As I continued unpacking yarn, rearranging various skeins, and making a sign to place on the front table for yarn that would be discounted, I allowed my mind to wander and couldn't help but wonder what the rest of my life had in store for me. Was this all there was? Married at age thirty, the mother of two grown sons, a retired professor of English ... and now a widow at fifty-six, living with her mother and soon to run a needlepoint shop. I let out a sigh. It could be worse. Certainly, it could be much worse.
Chloe was still at lunch when he walked into the yarn shop. When I first looked toward the door and saw the good-looking older man enter, I assumed he was here on a knitting errand for his wife or to purchase a gift certificate.
"May I help you?" I asked, walking toward the front of the shop.
"Yes, I'm looking for Eudora Foster."
It was then that it hit me that he was Worthington Slater, and in a heartbeat I realized Chloe hadn't been exaggerating when she said he was pretty darn good-looking. At least six feet tall, he wore a casual short-sleeved shirt tucked into khaki trousers. A deep bronze tan and silver hair complemented his good looks. He appeared more likely to be sitting behind the desk of a successful company than swinging a hammer as a workman.
"Yes," I said, clearing my throat and extending my hand. "I'm Dora's daughter. Marin Kane. Nice to meet you. She's at home this afternoon but told me you'd be stopping by to take a look at the project."
I felt his hand grip mine as a friendly smile crossed his face.
"Nice to meet you." His gaze moved to the hole in the wall. "I take it that's the area to be remodeled?"
I nodded. "Yeah, it looks more like a bomb zone at the moment," I said, walking toward the wall. "It's hard for me to visualize what my mother keeps saying will be so nice."
Worth laughed. "Oh, you don't trust my abilities?"
"Oh, it's not that," I stammered. "I mean ... it's just a dark, dingy area right now. And so much needs to be done to transform it into a needlepoint shop."
He produced a flashlight from his pocket before stepping into the adjoining room.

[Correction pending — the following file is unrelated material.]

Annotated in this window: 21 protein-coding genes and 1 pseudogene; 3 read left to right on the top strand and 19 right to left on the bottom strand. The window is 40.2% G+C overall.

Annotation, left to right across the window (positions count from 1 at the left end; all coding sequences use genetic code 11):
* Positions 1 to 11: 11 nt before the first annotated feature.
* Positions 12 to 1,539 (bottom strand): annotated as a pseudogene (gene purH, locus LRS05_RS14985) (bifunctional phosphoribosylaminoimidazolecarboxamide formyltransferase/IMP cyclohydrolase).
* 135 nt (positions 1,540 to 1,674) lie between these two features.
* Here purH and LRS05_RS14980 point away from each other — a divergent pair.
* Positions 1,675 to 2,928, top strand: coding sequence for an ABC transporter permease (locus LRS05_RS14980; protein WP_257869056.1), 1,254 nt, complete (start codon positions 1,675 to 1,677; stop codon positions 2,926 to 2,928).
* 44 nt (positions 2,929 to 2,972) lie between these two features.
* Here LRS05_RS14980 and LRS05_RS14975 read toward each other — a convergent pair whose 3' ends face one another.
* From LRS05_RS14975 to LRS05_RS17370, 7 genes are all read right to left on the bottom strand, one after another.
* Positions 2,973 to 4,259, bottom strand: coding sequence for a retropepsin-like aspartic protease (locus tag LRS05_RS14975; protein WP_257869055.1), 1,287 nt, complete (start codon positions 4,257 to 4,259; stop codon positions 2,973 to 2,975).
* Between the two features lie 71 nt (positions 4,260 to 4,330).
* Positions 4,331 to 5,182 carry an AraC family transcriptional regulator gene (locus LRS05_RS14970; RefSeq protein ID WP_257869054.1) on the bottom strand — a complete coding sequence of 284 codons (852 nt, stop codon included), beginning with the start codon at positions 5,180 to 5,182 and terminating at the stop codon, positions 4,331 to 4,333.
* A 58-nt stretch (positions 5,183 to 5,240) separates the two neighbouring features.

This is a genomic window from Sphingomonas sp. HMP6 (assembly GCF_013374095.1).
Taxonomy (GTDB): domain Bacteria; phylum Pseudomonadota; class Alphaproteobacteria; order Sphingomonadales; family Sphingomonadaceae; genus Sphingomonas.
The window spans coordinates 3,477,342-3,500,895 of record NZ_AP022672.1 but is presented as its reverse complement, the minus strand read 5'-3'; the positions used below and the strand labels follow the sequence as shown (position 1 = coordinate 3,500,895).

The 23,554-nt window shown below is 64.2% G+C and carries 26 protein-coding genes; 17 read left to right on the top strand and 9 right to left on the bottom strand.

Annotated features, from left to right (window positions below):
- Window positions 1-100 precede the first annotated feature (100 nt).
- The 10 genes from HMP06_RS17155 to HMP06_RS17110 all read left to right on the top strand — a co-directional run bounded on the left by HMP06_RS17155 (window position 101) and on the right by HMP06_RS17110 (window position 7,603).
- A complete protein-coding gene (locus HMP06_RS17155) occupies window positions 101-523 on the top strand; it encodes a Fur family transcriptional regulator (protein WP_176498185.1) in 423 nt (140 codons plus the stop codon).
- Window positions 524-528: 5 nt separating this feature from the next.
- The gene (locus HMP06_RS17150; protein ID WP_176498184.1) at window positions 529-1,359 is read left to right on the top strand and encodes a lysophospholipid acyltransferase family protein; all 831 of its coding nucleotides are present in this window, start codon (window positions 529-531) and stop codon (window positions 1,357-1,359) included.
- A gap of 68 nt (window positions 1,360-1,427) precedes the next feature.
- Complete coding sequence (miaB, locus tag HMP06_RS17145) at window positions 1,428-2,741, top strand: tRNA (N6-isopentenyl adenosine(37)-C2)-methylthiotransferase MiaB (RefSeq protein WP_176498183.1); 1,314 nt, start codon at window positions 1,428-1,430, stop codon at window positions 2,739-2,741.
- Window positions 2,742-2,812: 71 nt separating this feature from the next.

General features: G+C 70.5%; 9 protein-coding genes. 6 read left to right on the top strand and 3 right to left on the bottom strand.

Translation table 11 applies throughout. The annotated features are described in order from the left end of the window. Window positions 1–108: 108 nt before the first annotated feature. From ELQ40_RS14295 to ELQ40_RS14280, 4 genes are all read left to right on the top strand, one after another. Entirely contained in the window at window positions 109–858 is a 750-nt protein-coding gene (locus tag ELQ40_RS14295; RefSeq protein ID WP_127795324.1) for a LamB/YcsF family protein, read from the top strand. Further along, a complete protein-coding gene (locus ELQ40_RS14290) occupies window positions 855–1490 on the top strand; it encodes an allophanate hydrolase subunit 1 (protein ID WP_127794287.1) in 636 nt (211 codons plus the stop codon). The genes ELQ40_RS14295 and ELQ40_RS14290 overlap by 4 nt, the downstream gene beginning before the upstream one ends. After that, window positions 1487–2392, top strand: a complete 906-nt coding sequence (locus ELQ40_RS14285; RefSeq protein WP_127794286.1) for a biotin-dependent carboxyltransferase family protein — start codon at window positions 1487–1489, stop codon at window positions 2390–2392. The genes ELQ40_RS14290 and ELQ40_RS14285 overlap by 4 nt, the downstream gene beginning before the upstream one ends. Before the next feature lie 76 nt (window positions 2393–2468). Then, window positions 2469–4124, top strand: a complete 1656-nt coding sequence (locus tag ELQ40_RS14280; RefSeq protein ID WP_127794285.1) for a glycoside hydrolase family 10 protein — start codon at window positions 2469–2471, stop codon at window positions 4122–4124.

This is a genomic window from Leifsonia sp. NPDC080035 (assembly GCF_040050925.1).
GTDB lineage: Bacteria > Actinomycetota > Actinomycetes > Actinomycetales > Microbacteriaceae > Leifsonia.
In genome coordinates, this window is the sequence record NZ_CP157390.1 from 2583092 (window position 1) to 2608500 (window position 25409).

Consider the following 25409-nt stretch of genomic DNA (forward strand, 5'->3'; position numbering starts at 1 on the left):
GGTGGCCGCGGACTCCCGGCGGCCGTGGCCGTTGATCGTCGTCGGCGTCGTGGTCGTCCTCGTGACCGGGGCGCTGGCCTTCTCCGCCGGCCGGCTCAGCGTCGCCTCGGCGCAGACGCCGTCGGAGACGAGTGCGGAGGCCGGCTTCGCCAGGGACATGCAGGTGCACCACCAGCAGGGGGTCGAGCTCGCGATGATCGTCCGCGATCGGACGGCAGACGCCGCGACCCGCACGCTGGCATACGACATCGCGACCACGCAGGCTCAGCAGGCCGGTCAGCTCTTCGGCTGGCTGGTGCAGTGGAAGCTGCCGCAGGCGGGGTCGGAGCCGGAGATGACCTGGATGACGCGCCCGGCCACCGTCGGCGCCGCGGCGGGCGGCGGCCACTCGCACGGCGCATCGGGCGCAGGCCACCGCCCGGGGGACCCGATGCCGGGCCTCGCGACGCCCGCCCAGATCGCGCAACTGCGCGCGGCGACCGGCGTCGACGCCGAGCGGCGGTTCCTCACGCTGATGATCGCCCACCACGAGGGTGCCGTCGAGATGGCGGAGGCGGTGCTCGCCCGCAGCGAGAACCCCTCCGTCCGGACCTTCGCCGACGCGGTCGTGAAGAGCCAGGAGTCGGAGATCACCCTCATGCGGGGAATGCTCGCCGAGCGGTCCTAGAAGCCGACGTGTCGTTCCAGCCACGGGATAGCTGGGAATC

"Hmm," he said, shining the light toward the ceiling, walls, and floor. "Well, yes, it does need extensive work, but like Ned told me, it's certainly doable."
"Really?" I could feel my excitement building. "You're willing to do it for us?"
Worth nodded, and I followed him back into the yarn shop.
"I am," he said. "I'll get with your mother to confirm, but when do you think she'd like me to start?"
He laughed again. "In a bit of a rush, are you?"
"Well, a little. I was hoping to be able to have it open by Christmas."
"It's early October. That gives me about ten weeks. I don't think that'll be a problem."
In addition to his good looks, I liked this man's enthusiasm.
"Oh, that would be great."
"Okay, then," he said, heading toward the door. "Tell your mother I'll give her a call at home this evening, but I should be ready to begin on Friday."
"Thanks so much."
The moment Chloe returned from lunch, I shared the good news with her.
"Terrific. Then everything is back on track. Oh, and by the way ... what was your opinion of Worth?"
I was surprised when I felt warmth creeping up my neck. Damn hot flashes. "Oh ... he was nice. Very nice. And friendly. Very businesslike too."
Chloe laughed. "In other words ... I wasn't lying, huh? Pretty hot?"
"Yeah ... I guess so. I mean, I really didn't notice. He wasn't here very long."
"Right," she said, and I saw the grin that crossed her face. "You know, Marin, just because your husband passed away, it doesn't mean your life is over. You can still appreciate a good-looking and pleasant guy."
All of a sudden I felt flustered. "Yes, of course. I know that," I said and was grateful when Berkley walked in the door, putting an end to further discussion.
I spied the basket of hand-dyed yarn she was carrying. "Oh, good," I said. "You spun more yarn for us."
"Yup, another ten skeins."
Chloe reached over to touch the soft greens, yellows, blues, and lavenders. "Gorgeous. Jill did another great job with the dyeing."
Berkley had relocated to Cedar Key the previous year from Salem, Massachusetts, opened up the chocolate shop on Second Street, and provided us with yarn from her alpacas, which were kept at her friend's farm in North Yarmouth, Maine. She had also fallen in love with Saxton Tate III, a British mystery author who lived on the island.